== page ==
4D20.10 Crookes' Radiometer
Thermal vibrations in solids, mean free path of a gas, absorption of light, thermal transpiration
Four vanes are black on one side and white on the other. They can freely rotate about a pivot in a partial vacuum. When light shines on the vanes, they rotate due to additional force from gas collisions on the black surfaces. There are two significant contributions to this behaviour.
Firstly, the black surfaces absorb more energy from the light. The hotter black surfaces impart a larger impulse on the surrounding gas due to the stronger thermal vibrations. While higher-energy gas particles tend to block more gas particles from reaching the vanes, cancelling out the effect, this is not true on the edges of the vanes.
Secondly, there is an additional effect that further contributes to the rotation: thermal transpiration or thermal creep. Cold gas from the white sides shifts over to the hot, black sides, increasing the pressure on the black sides and giving a further push.
The relative importance of these two mechanisms requires detailed discussion, found in the references and the technicals section.
-  Crookes' radiometer
-  Incandescent flashlight
- Shine the flashlight at all vanes from close range. The black sides should move away from the light.
- PIRA 4D20.10
- Some real physics legends worked on this radiometer problem: Reynolds, Maxwell, and Einstein. Woodruff gives a readable history:
A. E. Woodruff, TPT 6, 358 (1968)
- Reynolds is credited with the origination of the thermal transpiration mechanism:
O. Reynolds, Phil. Trans. R. Soc. London 170, 727 (1879)
- Maxwell peer-reviewed Reynolds' paper and published a rebuttal before Reynolds' paper was even published:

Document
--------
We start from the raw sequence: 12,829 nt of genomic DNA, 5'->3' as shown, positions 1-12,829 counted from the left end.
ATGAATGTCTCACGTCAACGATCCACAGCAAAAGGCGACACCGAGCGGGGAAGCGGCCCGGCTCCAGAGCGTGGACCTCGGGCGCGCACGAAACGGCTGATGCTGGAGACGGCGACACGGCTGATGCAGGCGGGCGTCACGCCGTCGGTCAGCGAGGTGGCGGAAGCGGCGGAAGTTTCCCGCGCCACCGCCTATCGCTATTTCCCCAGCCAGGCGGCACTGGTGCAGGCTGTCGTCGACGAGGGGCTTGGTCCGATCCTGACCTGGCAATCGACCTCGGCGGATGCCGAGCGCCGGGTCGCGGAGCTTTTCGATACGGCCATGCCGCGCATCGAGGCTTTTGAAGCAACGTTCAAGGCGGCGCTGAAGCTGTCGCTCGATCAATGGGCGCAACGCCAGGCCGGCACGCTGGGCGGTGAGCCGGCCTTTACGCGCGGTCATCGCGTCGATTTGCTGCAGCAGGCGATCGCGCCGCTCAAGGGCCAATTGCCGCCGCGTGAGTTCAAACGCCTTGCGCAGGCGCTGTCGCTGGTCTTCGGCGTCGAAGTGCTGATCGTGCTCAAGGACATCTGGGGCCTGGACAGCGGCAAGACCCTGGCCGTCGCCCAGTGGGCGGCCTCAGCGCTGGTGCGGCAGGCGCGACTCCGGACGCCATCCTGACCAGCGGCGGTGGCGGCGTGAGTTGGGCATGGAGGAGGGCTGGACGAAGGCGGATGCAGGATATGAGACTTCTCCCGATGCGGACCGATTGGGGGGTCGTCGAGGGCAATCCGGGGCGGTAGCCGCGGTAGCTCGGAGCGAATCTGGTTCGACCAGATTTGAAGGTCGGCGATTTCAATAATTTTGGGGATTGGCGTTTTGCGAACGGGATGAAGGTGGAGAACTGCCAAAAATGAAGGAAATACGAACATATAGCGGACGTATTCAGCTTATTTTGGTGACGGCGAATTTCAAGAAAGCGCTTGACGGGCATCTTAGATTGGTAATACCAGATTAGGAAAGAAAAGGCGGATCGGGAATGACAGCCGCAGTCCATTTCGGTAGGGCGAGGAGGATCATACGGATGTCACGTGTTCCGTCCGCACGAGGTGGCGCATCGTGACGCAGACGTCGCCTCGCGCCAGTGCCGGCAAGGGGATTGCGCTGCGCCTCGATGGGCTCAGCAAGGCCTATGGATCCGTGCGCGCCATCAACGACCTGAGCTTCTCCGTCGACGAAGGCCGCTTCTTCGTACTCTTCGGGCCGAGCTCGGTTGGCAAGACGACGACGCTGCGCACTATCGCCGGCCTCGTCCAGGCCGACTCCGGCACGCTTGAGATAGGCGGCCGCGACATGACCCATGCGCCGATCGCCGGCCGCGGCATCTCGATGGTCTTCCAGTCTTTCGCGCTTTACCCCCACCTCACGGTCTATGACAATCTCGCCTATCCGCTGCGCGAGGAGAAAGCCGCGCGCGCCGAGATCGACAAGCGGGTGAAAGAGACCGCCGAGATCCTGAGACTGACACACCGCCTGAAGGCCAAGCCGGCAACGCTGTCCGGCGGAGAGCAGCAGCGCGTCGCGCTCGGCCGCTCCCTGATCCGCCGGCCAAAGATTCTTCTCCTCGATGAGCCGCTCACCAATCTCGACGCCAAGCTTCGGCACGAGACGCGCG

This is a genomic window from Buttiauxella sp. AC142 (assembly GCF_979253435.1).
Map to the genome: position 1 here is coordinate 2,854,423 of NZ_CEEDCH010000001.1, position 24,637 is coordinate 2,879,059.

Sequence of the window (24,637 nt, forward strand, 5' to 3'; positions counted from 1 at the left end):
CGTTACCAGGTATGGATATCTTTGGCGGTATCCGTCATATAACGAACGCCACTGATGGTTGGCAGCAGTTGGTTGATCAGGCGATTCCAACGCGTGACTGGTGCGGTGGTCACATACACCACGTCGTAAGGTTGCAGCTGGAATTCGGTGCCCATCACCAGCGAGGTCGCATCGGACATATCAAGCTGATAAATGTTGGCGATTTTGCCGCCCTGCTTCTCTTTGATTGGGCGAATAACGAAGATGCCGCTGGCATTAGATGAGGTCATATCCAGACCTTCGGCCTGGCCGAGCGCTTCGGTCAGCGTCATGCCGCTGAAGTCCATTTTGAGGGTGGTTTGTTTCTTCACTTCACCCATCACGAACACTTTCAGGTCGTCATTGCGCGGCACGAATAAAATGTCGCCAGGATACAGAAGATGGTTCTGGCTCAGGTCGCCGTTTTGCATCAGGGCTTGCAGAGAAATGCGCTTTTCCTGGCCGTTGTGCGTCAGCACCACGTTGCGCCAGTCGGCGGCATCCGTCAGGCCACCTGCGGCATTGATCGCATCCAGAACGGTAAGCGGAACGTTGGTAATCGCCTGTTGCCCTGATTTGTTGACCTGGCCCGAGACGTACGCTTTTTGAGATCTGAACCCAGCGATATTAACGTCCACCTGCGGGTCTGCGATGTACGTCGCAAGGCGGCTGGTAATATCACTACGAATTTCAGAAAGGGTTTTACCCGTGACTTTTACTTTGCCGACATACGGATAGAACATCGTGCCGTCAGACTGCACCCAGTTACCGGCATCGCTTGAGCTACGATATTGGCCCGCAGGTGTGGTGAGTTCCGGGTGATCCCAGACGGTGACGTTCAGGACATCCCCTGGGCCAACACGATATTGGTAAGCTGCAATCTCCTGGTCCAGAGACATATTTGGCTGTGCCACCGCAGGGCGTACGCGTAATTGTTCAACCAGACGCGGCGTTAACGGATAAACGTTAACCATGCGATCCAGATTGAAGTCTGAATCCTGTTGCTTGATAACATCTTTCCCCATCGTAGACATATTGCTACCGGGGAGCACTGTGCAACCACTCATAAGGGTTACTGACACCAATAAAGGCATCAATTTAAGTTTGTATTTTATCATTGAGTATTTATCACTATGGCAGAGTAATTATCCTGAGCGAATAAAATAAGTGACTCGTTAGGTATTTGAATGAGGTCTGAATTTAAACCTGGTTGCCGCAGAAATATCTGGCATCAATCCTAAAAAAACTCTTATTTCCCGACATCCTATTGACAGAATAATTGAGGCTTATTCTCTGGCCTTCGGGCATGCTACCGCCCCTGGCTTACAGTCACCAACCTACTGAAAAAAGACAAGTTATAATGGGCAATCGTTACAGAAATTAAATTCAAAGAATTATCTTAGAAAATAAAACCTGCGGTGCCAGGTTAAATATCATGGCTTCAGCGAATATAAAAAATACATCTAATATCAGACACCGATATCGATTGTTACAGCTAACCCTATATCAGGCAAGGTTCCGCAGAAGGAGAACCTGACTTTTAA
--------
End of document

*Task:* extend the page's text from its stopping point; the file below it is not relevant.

J. C. Maxwell, Phil. Trans. R. Soc. London 170, 231 (1879)
Reynolds was not amused and wanted to publish a protest, but then Maxwell died and the Royal Society thought a protest inappropriate:
J. C. Maxwell, in Maxwell on Heat and Statistical Mechanics: On "Avoiding All Personal Enquiries" of Molecules, edited by E. Garber, S. G. Brush, and C. W. F. Everitt (Associated University Presses, London, 1995), pp. 73-77
- Einstein gets involved with an analysis of the collision mechanism near the vane edges. The article's in German, though:
A. Einstein, Z. Physik 27, 1 (1924)
- Don't attempt this at home!
- When the mean free path of the gas particles is on the order of the radiometer size or larger, the collision mechanism is important. As the mean free path shrinks, particles bouncing off the black surfaces are more likely to intercept other particles moving towards the black sides, mitigating some of the effect of the push. At all pressures, the collision mechanism remains important on the edges of the vanes.
- When illuminated with a smartphone flash or red laser pointer, the radiometer does not rotate. When illuminated on a vane edge by a green laser pointer, it rotates, but not if illuminated in the middle. It would be interesting to try the demo with a variety of light sources of various powers to see what works.
If you have any questions about the demos or notes you would like to add to this page, contact Ricky Chu at ricky_chu AT sfu DOT ca.